This is the first of a series of four talks dealing with men who met David, one of the great heroes of the Bible and the greatest king of Israel. There were obviously very many people who met David, and the Bible only mentions relatively few, which is not surprising. Perhaps the most significant man David met, and certainly the one we all remember, is Goliath. Everybody has heard of a "David and Goliath" situation even if they have never read the Bible's account of the incident.
The encounter with Goliath is significant because it set the tone for the rest of David's life, but first we need to look at some of the background. David probably lived from about 1040 to 970 BC. His father was called Jesse and the family lived in Bethlehem, a little south east of Jerusalem. He was the youngest of 8 brothers and he looked after the family's flock of sheep. He seems not to have been highly regarded by the rest of the family, probably because he was the youngest.
Saul, Israel's first king, was on the throne at the time but God had told Samuel the prophet that Saul was unsuitable because he had disobeyed God, and He had found someone else to be king. Samuel said to Saul, "But now your kingdom shall not continue. The Lord has sought for Himself a man after His own heart, and the Lord has commanded him to be commander over His people because you have not kept what the Lord commanded you."
This was very sad. The effect on Samuel was that he cried to the Lord all that night. Saul had got off to a good start as king. He was popular with the people and energetic in defeating Israel's enemies but it had all gone wrong. He had made some unwise decisions and had disobeyed God at least twice. After a public rupture between Samuel and Saul and while Samuel still mourned over Saul, God told Samuel that He had provided Himself a king from among Jesse's sons and that Samuel was to anoint the one God would tell him. So Samuel took a heifer for a sacrifice and went to visit Jesse. He did not know exactly what was going to happen; only that God had said that He would show him what to do. This shows Samuel's faith in God in that he had to go one stage at a time in obedience to God without knowing what the next step would be. Do we show such trust in God? You may say, "But Samuel was a prophet. You would expect God to communicate with a man like that but not with people like us." But Samuel was only a man and it's his relationship and trust in God that we need to imitate, not his position as a prophet or his special role in history.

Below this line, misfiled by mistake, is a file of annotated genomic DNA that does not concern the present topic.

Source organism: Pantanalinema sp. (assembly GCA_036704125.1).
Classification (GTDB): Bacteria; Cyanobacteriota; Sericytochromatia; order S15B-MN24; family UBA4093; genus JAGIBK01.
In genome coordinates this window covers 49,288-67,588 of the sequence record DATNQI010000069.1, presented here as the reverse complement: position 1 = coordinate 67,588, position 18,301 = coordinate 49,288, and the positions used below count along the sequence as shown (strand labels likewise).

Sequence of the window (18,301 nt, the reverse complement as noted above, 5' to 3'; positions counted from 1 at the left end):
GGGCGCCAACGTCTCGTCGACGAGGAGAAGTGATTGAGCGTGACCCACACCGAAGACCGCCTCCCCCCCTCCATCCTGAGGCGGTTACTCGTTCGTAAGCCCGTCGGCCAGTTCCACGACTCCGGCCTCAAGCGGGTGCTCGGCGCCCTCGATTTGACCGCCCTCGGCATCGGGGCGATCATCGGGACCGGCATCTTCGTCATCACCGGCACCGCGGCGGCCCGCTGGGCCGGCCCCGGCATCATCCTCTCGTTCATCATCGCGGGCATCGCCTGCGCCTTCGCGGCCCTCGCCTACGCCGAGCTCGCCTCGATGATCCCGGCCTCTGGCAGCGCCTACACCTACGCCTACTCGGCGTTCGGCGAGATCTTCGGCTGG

Anyway, Samuel invited Jesse and his sons to the sacrifice. He first saw Eliab, the oldest and was very impressed, so much so that he said to God, "Surely the Lord's anointed is before Him." But God's reply was those memorable and significant words, "Do not look at his appearance or at his physical stature, because I have refused him. For the Lord does not see as man sees; for man looks at the outward appearance but the Lord looks at the heart." We'll see later on how important that was, not only then but for us now. It is the heart that matters, not appearance, manner, attractiveness, wealth, social position or education or any of the things that matter so much to us and on which we form our judgment of a person. Only God truly knows what is in us. Of course, we automatically form an impression of a person immediately we see them - it's unavoidable and we're not always wrong in our assessment for our purposes but God sees what really matters. Incidentally, this is an excellent example of someone being in such close communion with God that they could carry on what seems like an ordinary conversation with God while doing something else. Would that all believers had this happy relationship with God!
None of Jesse's sons who were there was God's choice so Samuel had to ask whether there were any more. It was only then that any of them remembered David. He obviously did not matter enough to be present at the more important family occasions when honoured guests like Samuel were present. But they were all wrong; the Lord saw the heart. They all had to wait for David to turn up. When he finally arrived, God told Samuel to anoint David as the future king, and he did so in front of his brothers. What they made of it, we do not know but we do read in 1 Samuel 16:13 something very significant: "…and the Spirit of the Lord came upon David from that day forward." I expect they all went back to whatever they had been doing before Samuel arrived but things were never the same again for David - the Spirit of the Lord was upon him. Have you had a spiritual life-changing experience? Was there a moment when you came to the Lord Jesus for salvation? Do you have the gift of God's Spirit dwelling in you? Do you have eternal life? If these have never happened to you and if you are not aware of these things I have just mentioned, please do think very seriously about them. God's salvation and all that accompanies it are what God wants for us all.
We don't know how long afterwards it was but we read in 1 Samuel 17 that the Philistines had made one of their customary attacks on Israel but this time with a difference. They had a champion, Goliath. This man was abnormally huge - over 9 feet tall. His armour weighed about 125 lbs or 57 kilos. I'm not sure how many of us could even lift such a weight, plus his other armour and his weapons, never mind walk about and fight in it all!
The Israelites and the Philistines faced each other across the Valley of Elah, probably about 11 miles south west of Jerusalem. Instead of the two armies fighting each other, Goliath would challenge the Israelites to put forward a champion of their own to fight him. He suggested that, if the Israelite killed him, the Philistines would be servants of the Israelites but if he, Goliath, won, then the Israelites would be servants of the Philistines. Such an arrangement seems a lot more sensible than hundreds or even thousands of both sides being killed but the idea did not appeal to the Israelites. Instead of rising to the challenge, we read that they were dismayed and greatly afraid. They had no one, no one at all. Not even Saul, a man head and shoulders above the rest, or his son Jonathan, a heroic warrior in his own right, could attempt to meet the Philistine giant. Goliath issued his challenge morning and evening for 40 days with the same result every time - the Israelites not only failed to put anyone forward, they actually ran away. There was a failure of nerve, a failure to trust in God for deliverance and a failure even to act imaginatively. Couldn't some of them have sneaked round the back and attacked the rear of the Philistines? Wasn't it all rather futile and boring? But both sides were stuck in the situation and there seemed no way out of it.